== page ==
Pitchers’ gloves, except for piping, can’t be white or gray.
And, oh yeah, the shoes players wear? They must be 51 percent of the team colors.
Apropos of nothing
1. Intentional walks should be banned. You’re asking pitchers to purposely fail.
2. The Red Sox entered Friday having have hit 56 homers against relievers, tops in baseball. But they were 12th in batting average against relievers at .250. They also had scored more runs (204) than any team from the seventh inning on.
3. Top five hitters vs. relievers (entering Friday): Yadier Molina (.375, 2 HRs, 16 RBIs, .937 OPS); Adrian Beltre (.365, 12, 32, 1.020); Buster Posey (.356, 6, 28, .941); Eric Hosmer (.355, 7, 27, 1.038); and Joe Mauer (.349/2/15/.928). The best Red Sox hitters against relievers: Daniel Nava (.281, 5, 31, .810); Jacoby Ellsbury (.270, 3, 20, .740); Stephen Drew (.269, 7, 26, .819); Jonny Gomes (.265, 6, 22, .933); and Mike Carp (.257, 2, 9, .684).
4. Lots of interesting decisions coming up regarding qualifying offers on free agents for the Red Sox. Among Ellsbury, Mike Napoli, Jarrod Saltalamacchia, and Drew, to whom do you make an offer of $13.5 million? Ellsbury, for sure. Maybe Napoli. But as much as the Sox may want to keep Saltalamacchia and Drew, do you pay them that much if you fail to negotiate a multiyear contract? Tricky stuff.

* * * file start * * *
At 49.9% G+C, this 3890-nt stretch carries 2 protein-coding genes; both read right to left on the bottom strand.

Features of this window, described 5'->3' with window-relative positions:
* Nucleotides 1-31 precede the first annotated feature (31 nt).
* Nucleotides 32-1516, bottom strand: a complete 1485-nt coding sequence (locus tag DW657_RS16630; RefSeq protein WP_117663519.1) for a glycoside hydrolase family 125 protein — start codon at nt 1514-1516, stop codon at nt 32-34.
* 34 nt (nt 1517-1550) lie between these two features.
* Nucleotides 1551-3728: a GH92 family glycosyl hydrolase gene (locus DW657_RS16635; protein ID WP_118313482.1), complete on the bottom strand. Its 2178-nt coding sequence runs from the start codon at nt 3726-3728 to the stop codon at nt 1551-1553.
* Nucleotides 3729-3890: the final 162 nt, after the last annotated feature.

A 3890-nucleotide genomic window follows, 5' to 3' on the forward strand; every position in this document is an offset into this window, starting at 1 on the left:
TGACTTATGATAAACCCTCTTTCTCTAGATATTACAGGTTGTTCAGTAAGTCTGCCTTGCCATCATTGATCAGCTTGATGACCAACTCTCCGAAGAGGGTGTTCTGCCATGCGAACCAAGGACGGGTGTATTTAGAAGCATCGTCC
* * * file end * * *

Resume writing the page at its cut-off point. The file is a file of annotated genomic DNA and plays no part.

5. Jairo Asencio, who entered Friday with 26 saves for Norfolk, was named the top reliever in the International League, and to the IL’s postseason All-Star team for the second time. The first time came in 2009 with Gwinnett, the Braves’ top affiliate, when he was known as Luis Valdez.
6. Jeff Locke of North Conway, N.H., really had it going for a while. Before the All-Star break, the Pirates lefthander was 8-2 with a 2.15 ERA in 18 starts, with opponents hitting .202. In eight second-half starts, he is 1-2 with a 6.18 ERA, with opponents hitting .340. Locke acknowledges he has hit a wall. “I’m young, 25, but there is fatigue, and everyone says it’s normal,” Locke said. “And we’re not the only team doing something like this. I’m going to want to take [the ball] every time, going to want to keep going, regardless of how it’s going. But when I step back and look at the whole picture, we’re in a position we haven’t been in the previous years.”
Updates on nine